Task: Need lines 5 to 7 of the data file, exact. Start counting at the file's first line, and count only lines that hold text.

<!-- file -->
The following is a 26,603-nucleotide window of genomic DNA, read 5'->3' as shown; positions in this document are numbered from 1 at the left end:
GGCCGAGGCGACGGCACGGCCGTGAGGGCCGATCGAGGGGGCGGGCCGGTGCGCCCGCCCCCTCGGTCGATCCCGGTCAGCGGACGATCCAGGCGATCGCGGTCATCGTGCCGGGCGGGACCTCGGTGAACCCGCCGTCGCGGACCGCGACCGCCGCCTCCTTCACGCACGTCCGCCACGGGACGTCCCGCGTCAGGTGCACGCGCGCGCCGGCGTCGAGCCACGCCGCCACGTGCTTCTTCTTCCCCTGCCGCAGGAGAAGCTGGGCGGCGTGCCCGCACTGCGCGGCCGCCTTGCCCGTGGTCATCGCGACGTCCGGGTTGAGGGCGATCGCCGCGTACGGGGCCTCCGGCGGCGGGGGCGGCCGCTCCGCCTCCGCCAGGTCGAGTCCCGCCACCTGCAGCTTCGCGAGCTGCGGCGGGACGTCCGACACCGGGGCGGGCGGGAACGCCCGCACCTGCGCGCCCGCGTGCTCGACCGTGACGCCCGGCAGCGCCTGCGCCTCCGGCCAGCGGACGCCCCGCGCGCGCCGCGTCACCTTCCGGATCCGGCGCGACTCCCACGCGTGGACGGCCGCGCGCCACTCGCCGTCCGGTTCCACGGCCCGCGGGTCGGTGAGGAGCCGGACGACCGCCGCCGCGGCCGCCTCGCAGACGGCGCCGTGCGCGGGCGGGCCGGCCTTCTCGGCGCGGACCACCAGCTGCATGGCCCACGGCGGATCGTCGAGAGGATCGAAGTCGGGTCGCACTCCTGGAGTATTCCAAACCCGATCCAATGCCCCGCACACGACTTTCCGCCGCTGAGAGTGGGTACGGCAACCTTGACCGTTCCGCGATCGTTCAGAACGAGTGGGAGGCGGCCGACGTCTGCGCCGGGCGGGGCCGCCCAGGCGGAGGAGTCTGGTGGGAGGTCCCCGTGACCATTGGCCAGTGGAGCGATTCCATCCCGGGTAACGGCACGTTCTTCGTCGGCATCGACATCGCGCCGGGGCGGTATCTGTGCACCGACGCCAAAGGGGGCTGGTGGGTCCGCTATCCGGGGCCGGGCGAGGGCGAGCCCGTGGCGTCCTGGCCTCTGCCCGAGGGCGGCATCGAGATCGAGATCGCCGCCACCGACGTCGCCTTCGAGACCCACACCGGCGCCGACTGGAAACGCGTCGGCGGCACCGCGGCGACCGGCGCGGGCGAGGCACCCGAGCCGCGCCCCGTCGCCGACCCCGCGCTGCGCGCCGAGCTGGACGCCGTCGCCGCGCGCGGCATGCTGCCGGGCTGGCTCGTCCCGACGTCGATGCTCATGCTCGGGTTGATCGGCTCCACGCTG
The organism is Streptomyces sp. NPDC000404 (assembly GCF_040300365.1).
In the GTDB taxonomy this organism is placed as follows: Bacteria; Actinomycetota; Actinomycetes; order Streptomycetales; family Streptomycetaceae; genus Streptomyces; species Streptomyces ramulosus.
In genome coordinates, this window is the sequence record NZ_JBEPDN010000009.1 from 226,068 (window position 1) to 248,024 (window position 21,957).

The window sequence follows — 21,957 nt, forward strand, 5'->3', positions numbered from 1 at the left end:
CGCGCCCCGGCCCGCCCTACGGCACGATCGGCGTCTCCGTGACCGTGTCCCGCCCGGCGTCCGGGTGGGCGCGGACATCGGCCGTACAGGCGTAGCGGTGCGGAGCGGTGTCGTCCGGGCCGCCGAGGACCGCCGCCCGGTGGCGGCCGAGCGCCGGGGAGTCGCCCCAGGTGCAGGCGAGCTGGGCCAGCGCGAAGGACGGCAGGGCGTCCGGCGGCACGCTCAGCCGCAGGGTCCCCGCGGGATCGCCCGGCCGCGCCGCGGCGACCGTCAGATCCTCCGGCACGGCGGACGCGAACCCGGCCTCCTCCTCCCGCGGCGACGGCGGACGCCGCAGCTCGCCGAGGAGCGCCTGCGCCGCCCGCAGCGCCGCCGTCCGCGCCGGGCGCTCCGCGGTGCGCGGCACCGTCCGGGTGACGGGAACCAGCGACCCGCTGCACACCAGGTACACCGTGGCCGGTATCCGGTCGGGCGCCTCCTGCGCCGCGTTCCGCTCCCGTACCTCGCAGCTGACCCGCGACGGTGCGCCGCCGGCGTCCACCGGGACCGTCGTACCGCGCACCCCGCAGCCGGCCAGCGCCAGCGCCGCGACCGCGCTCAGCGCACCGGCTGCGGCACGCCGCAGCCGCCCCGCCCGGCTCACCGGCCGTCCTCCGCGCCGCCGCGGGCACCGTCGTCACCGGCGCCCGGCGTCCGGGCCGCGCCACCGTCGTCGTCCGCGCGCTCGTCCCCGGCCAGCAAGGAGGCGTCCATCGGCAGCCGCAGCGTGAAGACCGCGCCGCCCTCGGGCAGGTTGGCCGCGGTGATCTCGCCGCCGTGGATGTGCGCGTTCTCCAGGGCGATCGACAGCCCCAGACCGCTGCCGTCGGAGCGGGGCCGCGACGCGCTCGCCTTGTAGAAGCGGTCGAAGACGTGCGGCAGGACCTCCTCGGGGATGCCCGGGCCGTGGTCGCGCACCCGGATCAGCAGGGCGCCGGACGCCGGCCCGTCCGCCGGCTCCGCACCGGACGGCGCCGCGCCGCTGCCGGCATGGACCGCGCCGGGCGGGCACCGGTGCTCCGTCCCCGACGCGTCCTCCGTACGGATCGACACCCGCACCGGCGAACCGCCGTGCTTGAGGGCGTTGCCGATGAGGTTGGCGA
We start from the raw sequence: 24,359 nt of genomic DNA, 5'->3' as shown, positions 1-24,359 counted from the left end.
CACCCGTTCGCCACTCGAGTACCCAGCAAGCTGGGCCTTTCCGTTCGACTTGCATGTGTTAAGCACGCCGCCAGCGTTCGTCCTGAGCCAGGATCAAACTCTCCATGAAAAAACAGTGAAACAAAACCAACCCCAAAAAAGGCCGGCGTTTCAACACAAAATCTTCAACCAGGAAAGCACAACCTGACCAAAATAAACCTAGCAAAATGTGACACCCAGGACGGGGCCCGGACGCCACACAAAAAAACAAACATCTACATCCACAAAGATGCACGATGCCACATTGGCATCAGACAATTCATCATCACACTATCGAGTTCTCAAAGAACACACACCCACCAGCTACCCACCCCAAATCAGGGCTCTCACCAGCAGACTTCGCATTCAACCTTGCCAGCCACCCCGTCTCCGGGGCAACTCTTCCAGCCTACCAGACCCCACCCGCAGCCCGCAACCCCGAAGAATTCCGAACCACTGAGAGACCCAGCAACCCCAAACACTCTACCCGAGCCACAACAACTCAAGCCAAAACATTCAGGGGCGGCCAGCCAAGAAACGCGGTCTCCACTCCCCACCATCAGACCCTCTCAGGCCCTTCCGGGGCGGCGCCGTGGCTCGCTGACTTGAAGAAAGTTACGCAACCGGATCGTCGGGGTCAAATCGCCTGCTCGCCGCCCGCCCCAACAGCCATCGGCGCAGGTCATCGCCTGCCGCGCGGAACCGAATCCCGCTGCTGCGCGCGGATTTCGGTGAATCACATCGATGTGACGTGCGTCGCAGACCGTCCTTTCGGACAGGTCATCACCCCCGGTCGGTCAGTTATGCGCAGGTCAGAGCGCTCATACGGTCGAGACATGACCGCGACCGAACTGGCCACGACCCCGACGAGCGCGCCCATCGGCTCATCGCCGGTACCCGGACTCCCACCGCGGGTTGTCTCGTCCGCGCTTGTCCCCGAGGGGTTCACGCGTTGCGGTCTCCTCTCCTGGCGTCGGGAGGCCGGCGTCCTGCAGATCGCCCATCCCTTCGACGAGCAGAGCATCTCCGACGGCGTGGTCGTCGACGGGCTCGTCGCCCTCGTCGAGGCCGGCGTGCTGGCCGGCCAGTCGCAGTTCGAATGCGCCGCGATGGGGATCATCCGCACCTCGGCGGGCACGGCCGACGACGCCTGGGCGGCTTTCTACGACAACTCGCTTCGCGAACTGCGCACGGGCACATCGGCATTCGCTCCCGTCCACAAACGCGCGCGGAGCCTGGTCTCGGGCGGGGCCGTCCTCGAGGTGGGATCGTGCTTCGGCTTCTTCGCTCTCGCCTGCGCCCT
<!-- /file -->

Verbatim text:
In genome coordinates, this window is the sequence record NZ_JBEPDN010000009.1 from 226,068 (window position 1) to 248,024 (window position 21,957).

The window sequence follows — 21,957 nt, forward strand, 5'->3', positions numbered from 1 at the left end:
CGCGCCCCGGCCCGCCCTACGGCACGATCGGCGTCTCCGTGACCGTGTCCCGCCCGGCGTCCGGGTGGGCGCGGACATCGGCCGTACAGGCGTAGCGGTGCGGAGCGGTGTCGTCCGGGCCGCCGAGGACCGCCGCCCGGTGGCGGCCGAGCGCCGGGGAGTCGCCCCAGGTGCAGGCGAGCTGGGCCAGCGCGAAGGACGGCAGGGCGTCCGGCGGCACGCTCAGCCGCAGGGTCCCCGCGGGATCGCCCGGCCGCGCCGCGGCGACCGTCAGATCCTCCGGCACGGCGGACGCGAACCCGGCCTCCTCCTCCCGCGGCGACGGCGGACGCCGCAGCTCGCCGAGGAGCGCCTGCGCCGCCCGCAGCGCCGCCGTCCGCGCCGGGCGCTCCGCGGTGCGCGGCACCGTCCGGGTGACGGGAACCAGCGACCCGCTGCACACCAGGTACACCGTGGCCGGTATCCGGTCGGGCGCCTCCTGCGCCGCGTTCCGCTCCCGTACCTCGCAGCTGACCCGCGACGGTGCGCCGCCGGCGTCCACCGGGACCGTCGTACCGCGCACCCCGCAGCCGGCCAGCGCCAGCGCCGCGACCGCGCTCAGCGCACCGGCTGCGGCACGCCGCAGCCGCCCCGCCCGGCTCACCGGCCGTCCTCCGCGCCGCCGCGGGCACCGTCGTCACCGGCGCCCGGCGTCCGGGCCGCGCCACCGTCGTCGTCCGCGCGCTCGTCCCCGGCCAGCAAGGAGGCGTCCATCGGCAGCCGCAGCGTGAAGACCGCGCCGCCCTCGGGCAGGTTGGCCGCGGTGATCTCGCCGCCGTGGATGTGCGCGTTCTCCAGGGCGATCGACAGCCCCAGACCGCTGCCGTCGGAGCGGGGCCGCGACGCGCTCGCCTTGTAGAAGCGGTCGAAGACGTGCGGCAGGACCTCCTCGGGGATGCCCGGGCCGTGGTCGCGCACCCGGATCAGCAGGGCGCCGGACGCCGGCCCGTCCGCCGGCTCCGCACCGGACGGCGCCGCGCCGCTGCCGGCATGGACCGCGCCGGGCGGGCACCGGTGCTCCGTCCCCGACGCGTCCTCCGTACGGATCGACACCCGCACCGGCGAACCGCCGTGCTTGAGGGCGTTGCCGATGAGGTTGGCGA